We all know the word ‘tea’ but many of us also know it as ‘cha’ – both referring to the same beverage. With very minor exceptions, the world has only these two words for tea.
As we know, the Chinese were in fact the earliest to begin drinking tea. But have you ever wondered how they spread across the world and why it’s called ‘cha’, ‘chai’ or ‘shai’ in some parts of the world, and ‘tee’ or ‘teh’ in others?
This diversion shows how commerce and globalisation from hundreds of years ago have shaped our modern language. They are both derived from Chinese names, and how it was either ‘cha’ or ‘te’ (from Hokkien) that made its way around the world is an interesting story. Here’s a general rule: ‘cha’ if by land, and ‘te’ if by sea.
The Origin of Cha
The term ‘cha’ (茶) is common to many varieties of Chinese dialect.
When tea first went overland from China along the Silk Route, it was called ‘cha’. The Persians called it ‘chay’ (چای); in Arabic, it’s ‘shai’. Then the Moghuls took it to India, where it became ‘chai’ in Hindi, and similar variants in many other Indian languages (a major exception is Tamil). It even made its way to sub-Saharan Africa, where it became ‘chai’ in Swahili.
In Japan and Korea, it’s ‘cha’, because they got their tea very early on from China (before Western explorers came to the region), from monks and others travelling from the north, where it was known as ‘cha’.
The Origin of Tea
It was the Dutch who brought tea to much of Western Europe, starting from the 1600s, and they sailed from ports in Fujian province like Xiamen (then known as Amoy). In this part of China, they don’t speak Mandarin – instead, it was Hokkien, and like other Min Nan southern coastal dialects, the Chinese word (茶) for tea was pronounced ‘te’ instead of ‘cha’.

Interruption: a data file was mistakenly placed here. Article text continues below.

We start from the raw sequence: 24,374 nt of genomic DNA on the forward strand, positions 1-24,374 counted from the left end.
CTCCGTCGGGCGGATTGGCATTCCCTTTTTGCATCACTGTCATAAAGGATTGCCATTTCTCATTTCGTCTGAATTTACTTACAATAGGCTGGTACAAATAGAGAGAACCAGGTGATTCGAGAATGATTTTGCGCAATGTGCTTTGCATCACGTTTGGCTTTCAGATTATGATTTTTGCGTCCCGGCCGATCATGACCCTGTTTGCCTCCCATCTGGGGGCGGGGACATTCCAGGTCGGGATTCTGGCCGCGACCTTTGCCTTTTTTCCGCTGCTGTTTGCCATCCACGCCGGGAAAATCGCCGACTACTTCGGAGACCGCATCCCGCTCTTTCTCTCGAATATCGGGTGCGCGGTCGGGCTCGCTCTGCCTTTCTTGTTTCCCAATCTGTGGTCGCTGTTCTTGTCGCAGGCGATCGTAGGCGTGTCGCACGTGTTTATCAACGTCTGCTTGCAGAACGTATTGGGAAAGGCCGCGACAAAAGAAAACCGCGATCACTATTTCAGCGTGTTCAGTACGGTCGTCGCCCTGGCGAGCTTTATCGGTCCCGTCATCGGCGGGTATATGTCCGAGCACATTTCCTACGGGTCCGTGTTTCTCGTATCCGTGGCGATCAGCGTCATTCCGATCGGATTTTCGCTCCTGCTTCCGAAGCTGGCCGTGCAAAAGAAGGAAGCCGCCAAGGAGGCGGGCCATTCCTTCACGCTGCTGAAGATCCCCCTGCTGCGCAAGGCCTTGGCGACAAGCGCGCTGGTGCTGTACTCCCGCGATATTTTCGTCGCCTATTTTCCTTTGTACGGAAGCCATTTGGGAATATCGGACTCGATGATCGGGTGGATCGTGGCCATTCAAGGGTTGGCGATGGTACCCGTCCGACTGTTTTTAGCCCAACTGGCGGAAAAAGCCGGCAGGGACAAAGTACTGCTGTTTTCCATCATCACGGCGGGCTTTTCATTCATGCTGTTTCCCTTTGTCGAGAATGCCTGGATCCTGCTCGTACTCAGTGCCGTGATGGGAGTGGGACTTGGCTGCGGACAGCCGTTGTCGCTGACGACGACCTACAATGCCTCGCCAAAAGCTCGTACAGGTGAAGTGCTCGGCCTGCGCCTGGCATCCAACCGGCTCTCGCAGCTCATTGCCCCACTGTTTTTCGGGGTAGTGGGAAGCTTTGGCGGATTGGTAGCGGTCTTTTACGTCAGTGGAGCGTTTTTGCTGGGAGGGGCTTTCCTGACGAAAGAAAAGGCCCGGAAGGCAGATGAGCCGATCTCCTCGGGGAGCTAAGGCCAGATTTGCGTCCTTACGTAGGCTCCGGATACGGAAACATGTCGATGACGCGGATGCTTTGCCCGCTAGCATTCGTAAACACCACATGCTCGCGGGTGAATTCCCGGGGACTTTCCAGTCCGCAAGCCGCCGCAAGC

And so it’s through the Dutch that the English call it ‘tea’, the French ‘thee’, the Spanish ‘te’ and the Germans ‘tee’. That’s also how it became ‘teh’ in Malay – because tea was brought to our part of the world by traders from the southern coast of China. And over time, we had local names mixing Hokkien and Malay – like teh si kosong.
The Odd One Out: Portuguese
The Portuguese actually traded in tea from China 100 years earlier than the Dutch – they were responsible for giving Taiwan its colonial name, Formosa – and traded from Macao as their port. As this was a Cantonese-speaking area, tea was known as ‘cha’ and so it’s known as ‘cha’ in Portuguese.
The Portuguese also took ‘cha’ to parts of India. Today, India is the largest tea-drinking nation in the world, where it’s commonly referred to as ‘cha’. However, the Tamil and Telugu-speaking populations, both in India’s South, coined names for tea that are similar to ‘te’, not ‘cha’. Some think this is because the trading routes of the Dutch East India company, from Fujian province and Java, went through Tamil Nadu. Tea is called ‘the-neer’ (தேநீர்) in Tamil.
Interestingly, some countries have their own names for tea because it grows naturally there. For example, the Burmese call tea leaves ‘lakphak’ and the Rwandans call them ‘icyayi’.
The above map illustrates the 400-year-old influence of Asian culture on the seafaring Europeans of the age of exploration – through this, you’ve just learned a new word in nearly every language on the planet.